Washington, DC, March 6, 2005
Illinois Major State Day
Chicago Civil Rights Pioneer Addie Wyatt Preaches at Illinois Service at Washington National Cathedral
Back to Press Releases »
WASHINGTON, DC Invoking Abraham Lincoln, civil rights and organized labor pioneer Addie L. Wyatt challenged worshipers to spread the word of justice as she delivered the sermon during a special Illinois service March 6 at Washington National Cathedral.
Besides praising Illinois only president, Wyatt also cited abolitionist Harriet Tubman, poet Langston Hughes, author James Baldwin and even singer Diana Ross as she urged the congregation to rededicate itself to peace, freedom and equality.
She drew on her own experiences, beginning when her family fled Brookhaven, Mississippi for Chicago when she was 6 years old.
When people ask about my background, I tell them I come from a very rich family. We just didnt have any money, Wyatt said. But one of the greatest gifts we had was a praying mother and a praying grandmother.
At 9, Wyatt drew inspiration from the story of Harriet Tubman, an escaped slave who helped other African-Americans seek freedom via the Underground Railroad.
Harriet Tubman was clearly a woman anointed by God in the service of freedom, Wyatt said. She said Lincoln, Franklin Delano Roosevelt and Martin Luther King, Jr. were others of a different mold who inspired followers.
Wyatt said it is time for America to cast a wider net for its leaders. She noted the presidents have always been the same white, of European descent, and Protestant except one, John F. Kennedy.
While most white Americans are descendents of immigrants who arrived after the Civil War, isnt it time for us to consider there must be other sheep in the field with leadership? she said in a reference to the Scripture readings of the day
Illinois, she noted, has produced a number of African-American leaders, including two who have served in the United States Senate Carol Moseley Braun and current Senator Barack Obama.
Although politics is somewhat of a sport in Illinois, we take our sports and our politics seriously back home, Wyatt said, joking as you know it takes a lot of dedication to be a Cubs fan.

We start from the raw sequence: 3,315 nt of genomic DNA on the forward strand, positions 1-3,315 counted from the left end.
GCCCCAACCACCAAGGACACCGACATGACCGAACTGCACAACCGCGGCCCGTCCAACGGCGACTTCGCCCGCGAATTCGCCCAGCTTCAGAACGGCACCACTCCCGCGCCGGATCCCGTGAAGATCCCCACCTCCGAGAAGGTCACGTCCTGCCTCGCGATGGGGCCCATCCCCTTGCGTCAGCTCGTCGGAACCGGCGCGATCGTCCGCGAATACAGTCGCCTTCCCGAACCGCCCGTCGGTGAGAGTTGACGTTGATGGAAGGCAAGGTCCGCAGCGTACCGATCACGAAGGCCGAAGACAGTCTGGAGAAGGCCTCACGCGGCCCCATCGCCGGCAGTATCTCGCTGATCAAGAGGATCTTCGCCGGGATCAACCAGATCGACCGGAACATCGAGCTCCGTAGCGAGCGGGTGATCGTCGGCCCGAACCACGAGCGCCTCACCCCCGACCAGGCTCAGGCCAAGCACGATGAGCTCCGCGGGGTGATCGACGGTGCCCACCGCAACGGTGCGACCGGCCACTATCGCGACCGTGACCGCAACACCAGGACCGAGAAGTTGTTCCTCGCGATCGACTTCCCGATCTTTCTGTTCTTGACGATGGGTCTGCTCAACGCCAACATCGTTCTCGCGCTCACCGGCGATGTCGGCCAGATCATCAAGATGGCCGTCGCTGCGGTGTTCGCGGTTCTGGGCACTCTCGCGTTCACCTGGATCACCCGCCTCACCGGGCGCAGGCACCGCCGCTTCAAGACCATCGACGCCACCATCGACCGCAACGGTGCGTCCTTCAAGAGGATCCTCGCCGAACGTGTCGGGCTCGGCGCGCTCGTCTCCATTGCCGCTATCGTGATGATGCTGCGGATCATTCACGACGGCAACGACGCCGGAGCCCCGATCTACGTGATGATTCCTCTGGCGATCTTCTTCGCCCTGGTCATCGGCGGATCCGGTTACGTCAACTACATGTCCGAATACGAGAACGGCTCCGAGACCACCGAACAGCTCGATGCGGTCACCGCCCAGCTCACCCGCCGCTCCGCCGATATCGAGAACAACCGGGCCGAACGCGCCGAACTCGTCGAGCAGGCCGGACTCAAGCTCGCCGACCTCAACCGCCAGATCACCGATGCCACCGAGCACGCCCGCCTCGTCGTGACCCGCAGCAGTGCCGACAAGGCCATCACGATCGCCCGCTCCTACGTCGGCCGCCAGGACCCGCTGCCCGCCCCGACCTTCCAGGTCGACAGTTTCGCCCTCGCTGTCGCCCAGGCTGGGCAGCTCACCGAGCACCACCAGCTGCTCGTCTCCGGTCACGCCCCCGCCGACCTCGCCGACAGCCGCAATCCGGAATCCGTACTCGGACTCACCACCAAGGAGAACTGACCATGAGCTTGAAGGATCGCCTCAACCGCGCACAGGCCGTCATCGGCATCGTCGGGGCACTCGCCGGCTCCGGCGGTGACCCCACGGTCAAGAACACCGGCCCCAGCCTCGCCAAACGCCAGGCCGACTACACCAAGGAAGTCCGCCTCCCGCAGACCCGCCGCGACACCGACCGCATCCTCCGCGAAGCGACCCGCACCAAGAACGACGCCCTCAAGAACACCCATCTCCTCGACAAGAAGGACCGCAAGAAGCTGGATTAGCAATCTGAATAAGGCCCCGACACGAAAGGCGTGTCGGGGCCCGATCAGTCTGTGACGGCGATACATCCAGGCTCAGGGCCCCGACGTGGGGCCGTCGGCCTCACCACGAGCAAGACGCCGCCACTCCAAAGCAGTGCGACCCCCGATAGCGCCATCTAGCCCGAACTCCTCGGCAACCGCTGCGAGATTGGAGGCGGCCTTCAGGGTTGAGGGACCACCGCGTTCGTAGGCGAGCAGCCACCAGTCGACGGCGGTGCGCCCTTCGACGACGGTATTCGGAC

Quoting from a Diana Ross song, Wyatt urged worshipers to reach out and touch somebodys hand. It may be a white hand, it may be a black hand, it may be an old hand, it may be a young hand, but hold it.
Wyatt, co-pastor emirata of the Vernon Park Church of God, addressed the congregation from the historic Canterbury Pulpit, where the Rev. Dr. Martin Luther King, Jr. delivered his last Sunday sermon on March 31, 1968. Wyatt marched with King in Chicago and later helped found Operation PUSH and the National Organization for Women.
Pilgrims from the state joined Illinois natives now living in the Washington area among 884 worshipers at the cathedrals 11 a.m. service that was devoted to the Prairie State.
The Right Rev. Keith Ackerman, Bishop of the Diocese of Quincy, was guest celebrant at Illinois State Day, part of the Cathedrals outreach to all states and faiths.
The St. Georges Episcopal Church choir, from Belleville, performed a 25-minute musical prelude to the worship. The choir from the small Southern Illinois city embraced its opportunity to perform in the majestic cathedral, director Nancy Ypma said.
When we heard we were picked, we were so tickled because Southern Illinois gets ignored, so it was a big honor for us, Ypma said.
Mark Q. Rhoads, a former state senator from Western Springs, read Scripture, as did Jennifer Hanna, a native of Wauconda who now lives in the Washington area and is the states 2005 Cherry Blossom Princess.
For seven years, Washington National Cathedral has set aside one major state day each month in seeking to fulfill its national mission of outreach to all faiths. The National Cathedral Association, the membership organization that supports the cathedrals mission and ministries, organized Illinois State Day. Religious and elected leaders and congregants from many different churches and denominations were invited to take part.
Darren Montgomery, 11, and his sister Tianna, 8, great grandchildren of Addie Wyatt, carried gifts to the altar during the offertory, as did Laris Gross of Park Ridge, head of the Episcopal Church Women for the Diocese of Chicago, Susan Meehan of Oglesby, Lenette Myers of Chicago and Tom Boschert of Belleville.
Afterwards, the National Cathedral Association sponsored a reception recognizing Illinois participants and celebrating a proclamation by Gov. Rod Blagojevich honoring ties between the state and the historic cathedral.
Cathedral officials thanked Dorothy Laudati of Evanston, the NCAs regional leader in Illinois, and all association members from the state. They are part of an active network of more than 14,000 friends in every state and around the world who support the nations House of Prayer for All People.
ATTN PRINT MEDIA: If you desire e-mail transmission of this account and/or photos sent as JPEG attachments please contact Greg Rixon at the number above. Also, print-quality photos of Washington National Cathedral are available on our Website, www.cathedral.org/cathedral. Click on Cathedral News.
SOURCE: Washington National Cathedral